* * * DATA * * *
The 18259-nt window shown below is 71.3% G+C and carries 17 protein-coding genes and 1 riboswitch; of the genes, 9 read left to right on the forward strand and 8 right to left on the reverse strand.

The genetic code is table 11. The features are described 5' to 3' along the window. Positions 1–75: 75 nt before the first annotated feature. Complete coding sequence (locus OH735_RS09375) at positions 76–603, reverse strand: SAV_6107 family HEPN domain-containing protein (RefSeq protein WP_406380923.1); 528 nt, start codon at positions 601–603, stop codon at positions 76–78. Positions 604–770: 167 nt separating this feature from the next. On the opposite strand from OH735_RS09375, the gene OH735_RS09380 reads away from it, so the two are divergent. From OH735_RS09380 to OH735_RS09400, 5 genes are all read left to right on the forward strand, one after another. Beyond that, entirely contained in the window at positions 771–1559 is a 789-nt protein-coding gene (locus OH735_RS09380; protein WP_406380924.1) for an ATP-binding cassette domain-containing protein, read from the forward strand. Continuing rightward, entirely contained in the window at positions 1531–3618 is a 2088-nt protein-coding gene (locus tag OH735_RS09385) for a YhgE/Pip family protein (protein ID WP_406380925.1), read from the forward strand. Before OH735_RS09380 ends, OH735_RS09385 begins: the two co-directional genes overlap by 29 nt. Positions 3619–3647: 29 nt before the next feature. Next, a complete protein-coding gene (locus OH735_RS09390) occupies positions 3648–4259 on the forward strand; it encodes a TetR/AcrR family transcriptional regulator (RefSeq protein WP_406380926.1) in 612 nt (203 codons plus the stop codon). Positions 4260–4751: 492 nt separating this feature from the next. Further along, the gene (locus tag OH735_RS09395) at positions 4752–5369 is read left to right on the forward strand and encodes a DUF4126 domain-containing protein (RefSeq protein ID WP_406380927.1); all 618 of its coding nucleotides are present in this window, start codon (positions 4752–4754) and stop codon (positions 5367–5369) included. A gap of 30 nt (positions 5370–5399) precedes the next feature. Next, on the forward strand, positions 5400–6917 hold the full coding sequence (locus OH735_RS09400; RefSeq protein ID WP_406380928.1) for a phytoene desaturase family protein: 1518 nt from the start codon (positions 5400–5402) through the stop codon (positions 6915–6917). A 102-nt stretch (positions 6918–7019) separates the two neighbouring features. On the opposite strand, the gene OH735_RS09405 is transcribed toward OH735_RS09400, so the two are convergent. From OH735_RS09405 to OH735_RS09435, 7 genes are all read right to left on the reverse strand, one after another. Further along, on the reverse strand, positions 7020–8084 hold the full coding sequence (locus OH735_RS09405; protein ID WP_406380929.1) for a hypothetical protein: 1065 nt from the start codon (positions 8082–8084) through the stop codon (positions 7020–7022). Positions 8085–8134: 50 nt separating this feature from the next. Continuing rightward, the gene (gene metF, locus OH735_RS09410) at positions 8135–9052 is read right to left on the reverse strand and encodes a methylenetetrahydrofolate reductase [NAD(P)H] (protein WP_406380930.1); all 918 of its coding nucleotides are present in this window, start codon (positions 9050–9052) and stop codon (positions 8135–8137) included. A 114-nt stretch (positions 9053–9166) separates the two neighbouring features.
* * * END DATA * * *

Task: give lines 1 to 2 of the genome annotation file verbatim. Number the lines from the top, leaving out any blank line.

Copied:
The 18259-nt window shown below is 71.3% G+C and carries 17 protein-coding genes and 1 riboswitch; of the genes, 9 read left to right on the forward strand and 8 right to left on the reverse strand.

The genetic code is table 11. The features are described 5' to 3' along the window. Positions 1–75: 75 nt before the first annotated feature. Complete coding sequence (locus OH735_RS09375) at positions 76–603, reverse strand: SAV_6107 family HEPN domain-containing protein (RefSeq protein WP_406380923.1); 528 nt, start codon at positions 601–603, stop codon at positions 76–78. Positions 604–770: 167 nt separating this feature from the next. On the opposite strand from OH735_RS09375, the gene OH735_RS09380 reads away from it, so the two are divergent. From OH735_RS09380 to OH735_RS09400, 5 genes are all read left to right on the forward strand, one after another. Beyond that, entirely contained in the window at positions 771–1559 is a 789-nt protein-coding gene (locus OH735_RS09380; protein WP_406380924.1) for an ATP-binding cassette domain-containing protein, read from the forward strand. Continuing rightward, entirely contained in the window at positions 1531–3618 is a 2088-nt protein-coding gene (locus tag OH735_RS09385) for a YhgE/Pip family protein (protein ID WP_406380925.1), read from the forward strand. Before OH735_RS09380 ends, OH735_RS09385 begins: the two co-directional genes overlap by 29 nt. Positions 3619–3647: 29 nt before the next feature. Next, a complete protein-coding gene (locus OH735_RS09390) occupies positions 3648–4259 on the forward strand; it encodes a TetR/AcrR family transcriptional regulator (RefSeq protein WP_406380926.1) in 612 nt (203 codons plus the stop codon). Positions 4260–4751: 492 nt separating this feature from the next. Further along, the gene (locus tag OH735_RS09395) at positions 4752–5369 is read left to right on the forward strand and encodes a DUF4126 domain-containing protein (RefSeq protein ID WP_406380927.1); all 618 of its coding nucleotides are present in this window, start codon (positions 4752–4754) and stop codon (positions 5367–5369) included. A gap of 30 nt (positions 5370–5399) precedes the next feature. Next, on the forward strand, positions 5400–6917 hold the full coding sequence (locus OH735_RS09400; RefSeq protein ID WP_406380928.1) for a phytoene desaturase family protein: 1518 nt from the start codon (positions 5400–5402) through the stop codon (positions 6915–6917). A 102-nt stretch (positions 6918–7019) separates the two neighbouring features. On the opposite strand, the gene OH735_RS09405 is transcribed toward OH735_RS09400, so the two are convergent. From OH735_RS09405 to OH735_RS09435, 7 genes are all read right to left on the reverse strand, one after another. Further along, on the reverse strand, positions 7020–8084 hold the full coding sequence (locus OH735_RS09405; protein ID WP_406380929.1) for a hypothetical protein: 1065 nt from the start codon (positions 8082–8084) through the stop codon (positions 7020–7022). Positions 8085–8134: 50 nt separating this feature from the next. Continuing rightward, the gene (gene metF, locus OH735_RS09410) at positions 8135–9052 is read right to left on the reverse strand and encodes a methylenetetrahydrofolate reductase [NAD(P)H] (protein WP_406380930.1); all 918 of its coding nucleotides are present in this window, start codon (positions 9050–9052) and stop codon (positions 8135–8137) included. A 114-nt stretch (positions 9053–9166) separates the two neighbouring features.